1998 dodge neon

.  my car failed smog check today.   the reason is the no     ppm was too high  .   m1    15 mph   rpm 1812    co2    max 14.5  %o2   0.0     hc  ppm max  64 ave 9  meas   7     co%   max  0.55     ave 0.03   meas 0.13    no   ppm     max   4.77     ave 67     meas525      result     fail

i replaced plugs .oil and air filter,oil ,one fuel injector prior to the test. tested spark plug wires   .

the idle seemed too fast. i adjusted to lower speed but it still seemed too high.   i just had the transmission rebuilt . i  put in a used fuel pump. changed temp sensor. checked all vacuum lines,  changed the dash gauges.

i did not change the smog valve .  could this cause failure??    i asked the smog person at the star station what needs repair .  he said it could be anything. tired engine ,catalytic converter or something else.      what is the most likely cause of the failure please?

my care engine always seemed powerful. get up and go. one day a fluid line to my transmission burst.
i had to have the transmission rebuilt. now the car does not respond as quickly when i need to speed up to get on the freeway. also the car has failed to pass a star smog check. the ” no” level was too high at 15 mph
can they be a related problem??

what is the most likely to cause a no too high failure at the star test facility


1 thought on “1998 dodge neon”

  1. Two things may be contributing to your high Nox. Nox is formed when combustion temps are high. Lean running will create high combustion temps, and your motor is running VERY lean (extremely low HC and almost no CO). How many miles are on your O2 sensor? If 90k miles or more, you maybe need to replace it – use a Denso direct-fit. Try sparkplugs.com or get the part # from there and search Amazon for denso and the part number. Also there could be a crack in one of the rubber bends of the air hose that runs from the air meter to the throttle body, which would allow air to bypass the meter, so it would tell the computer that less air is going into the motor than really is. Or, perhaps the air meter VS spec is out of range.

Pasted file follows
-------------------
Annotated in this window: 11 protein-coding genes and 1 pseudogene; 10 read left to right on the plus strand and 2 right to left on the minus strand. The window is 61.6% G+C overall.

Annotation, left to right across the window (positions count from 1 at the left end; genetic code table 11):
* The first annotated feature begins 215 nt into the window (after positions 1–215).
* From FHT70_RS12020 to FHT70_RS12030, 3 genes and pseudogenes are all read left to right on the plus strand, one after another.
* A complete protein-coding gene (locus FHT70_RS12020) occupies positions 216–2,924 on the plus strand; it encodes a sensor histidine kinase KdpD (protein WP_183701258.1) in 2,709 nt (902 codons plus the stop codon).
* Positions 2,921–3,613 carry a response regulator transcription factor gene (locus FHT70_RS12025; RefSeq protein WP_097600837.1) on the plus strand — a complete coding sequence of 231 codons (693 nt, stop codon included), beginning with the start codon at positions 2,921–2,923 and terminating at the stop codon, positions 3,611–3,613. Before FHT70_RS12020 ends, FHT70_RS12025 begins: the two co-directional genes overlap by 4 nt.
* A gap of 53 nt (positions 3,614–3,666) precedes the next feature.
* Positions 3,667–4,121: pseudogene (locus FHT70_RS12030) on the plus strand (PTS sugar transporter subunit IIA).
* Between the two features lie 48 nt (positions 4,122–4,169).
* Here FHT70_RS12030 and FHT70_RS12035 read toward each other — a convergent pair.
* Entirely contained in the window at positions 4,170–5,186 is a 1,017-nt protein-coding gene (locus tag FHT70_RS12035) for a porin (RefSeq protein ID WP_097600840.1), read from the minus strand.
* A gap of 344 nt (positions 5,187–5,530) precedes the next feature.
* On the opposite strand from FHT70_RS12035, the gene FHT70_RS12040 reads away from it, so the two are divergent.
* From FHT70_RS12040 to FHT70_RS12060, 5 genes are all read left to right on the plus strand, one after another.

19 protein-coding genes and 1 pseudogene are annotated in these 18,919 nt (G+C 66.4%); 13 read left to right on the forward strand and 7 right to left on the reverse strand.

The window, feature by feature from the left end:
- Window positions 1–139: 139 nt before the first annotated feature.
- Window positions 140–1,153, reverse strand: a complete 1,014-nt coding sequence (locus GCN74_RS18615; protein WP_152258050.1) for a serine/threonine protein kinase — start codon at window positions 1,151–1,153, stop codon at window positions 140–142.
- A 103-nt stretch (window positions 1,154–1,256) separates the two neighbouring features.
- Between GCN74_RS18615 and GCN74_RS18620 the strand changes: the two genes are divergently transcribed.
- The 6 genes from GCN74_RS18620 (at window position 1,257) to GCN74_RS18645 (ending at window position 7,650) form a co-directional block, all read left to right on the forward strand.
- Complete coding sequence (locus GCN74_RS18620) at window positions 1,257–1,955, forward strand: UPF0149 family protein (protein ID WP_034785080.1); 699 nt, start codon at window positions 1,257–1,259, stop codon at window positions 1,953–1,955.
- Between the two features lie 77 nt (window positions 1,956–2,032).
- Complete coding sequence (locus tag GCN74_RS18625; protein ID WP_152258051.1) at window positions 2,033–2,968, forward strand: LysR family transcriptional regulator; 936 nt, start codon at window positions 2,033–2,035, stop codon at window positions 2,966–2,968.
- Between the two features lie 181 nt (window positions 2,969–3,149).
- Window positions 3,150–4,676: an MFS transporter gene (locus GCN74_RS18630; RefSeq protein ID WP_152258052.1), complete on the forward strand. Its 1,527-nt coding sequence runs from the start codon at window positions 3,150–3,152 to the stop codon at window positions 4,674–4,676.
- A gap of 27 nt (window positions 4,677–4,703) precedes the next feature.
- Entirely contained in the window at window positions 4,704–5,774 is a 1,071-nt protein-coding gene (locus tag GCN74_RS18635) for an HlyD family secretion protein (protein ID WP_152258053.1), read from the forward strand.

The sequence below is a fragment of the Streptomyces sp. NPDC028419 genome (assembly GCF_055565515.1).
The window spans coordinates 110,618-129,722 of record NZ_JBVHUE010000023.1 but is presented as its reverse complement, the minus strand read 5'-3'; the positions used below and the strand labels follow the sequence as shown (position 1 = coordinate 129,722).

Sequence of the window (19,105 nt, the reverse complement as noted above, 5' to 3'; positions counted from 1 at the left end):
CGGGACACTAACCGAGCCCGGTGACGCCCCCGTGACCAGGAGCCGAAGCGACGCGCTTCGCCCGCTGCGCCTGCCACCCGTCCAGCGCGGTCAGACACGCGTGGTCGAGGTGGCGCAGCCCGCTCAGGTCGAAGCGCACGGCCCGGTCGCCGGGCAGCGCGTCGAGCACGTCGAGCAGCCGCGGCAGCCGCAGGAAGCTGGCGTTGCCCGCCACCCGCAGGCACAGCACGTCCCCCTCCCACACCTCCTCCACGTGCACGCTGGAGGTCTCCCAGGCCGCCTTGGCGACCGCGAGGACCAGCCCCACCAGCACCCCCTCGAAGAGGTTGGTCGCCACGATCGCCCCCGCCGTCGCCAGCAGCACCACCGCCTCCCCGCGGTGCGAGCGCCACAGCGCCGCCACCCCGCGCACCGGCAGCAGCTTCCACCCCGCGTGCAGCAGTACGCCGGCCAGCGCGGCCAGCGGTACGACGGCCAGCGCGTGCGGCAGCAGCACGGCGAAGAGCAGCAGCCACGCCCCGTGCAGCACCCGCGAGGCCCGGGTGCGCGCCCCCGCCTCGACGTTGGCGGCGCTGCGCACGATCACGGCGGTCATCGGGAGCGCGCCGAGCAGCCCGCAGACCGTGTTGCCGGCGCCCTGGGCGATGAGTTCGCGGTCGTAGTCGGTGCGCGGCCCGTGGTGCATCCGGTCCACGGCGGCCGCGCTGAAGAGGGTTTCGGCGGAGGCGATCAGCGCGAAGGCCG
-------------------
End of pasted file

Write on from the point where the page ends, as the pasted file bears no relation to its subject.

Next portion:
EDIT: Also, check that your idle rpms are not too low. You may need to clean the throttle body, upper and lower air bypasses, throttle plate, with a good throttle body (not carb) cleaner. Don’t allow the solvent to wick along the throttle plate shaft into the tps or otherwise get on or in the tps; that could kill it.

    It’s usually a lean condition and there could be a number of reasons for it. Maybe a vacuum leak, bad O2 sensor, exhaust leak before the cat, EGR… anything that would make it run lean could cause high NOx.

    The vast majority of NOx problems are EGR related (that is THE purpose of the EGR system).

    If you have any check engine light codes, you should pull the codes and post them.

    Some tricks I have heard but not tried>

    usually an oil change, spark plug change, running half a can of seafoam through your intake, and the other half in your gas tank will help greatly. And after putting sea foam through your intake, it will bog down, and blow white smoke for a while.

    Be sure that you use 1 oz of Seafoam per gallon of gas in your tank, otherwise, you are wasting your time.

    Also check your timing. If you’ve advanced your timing, it will increase your emissions, particularly No2. I always run Seafoam through the brake booster line one or two days before smog. It truly does help.

    I’ve heard of a few folks temporarily running small tires for smog testing to raise their rpm which somehow changes how the test readings….

    also if you dont need 91 octane dont run it. run the cheapest gas you can burn. i typically run 87.

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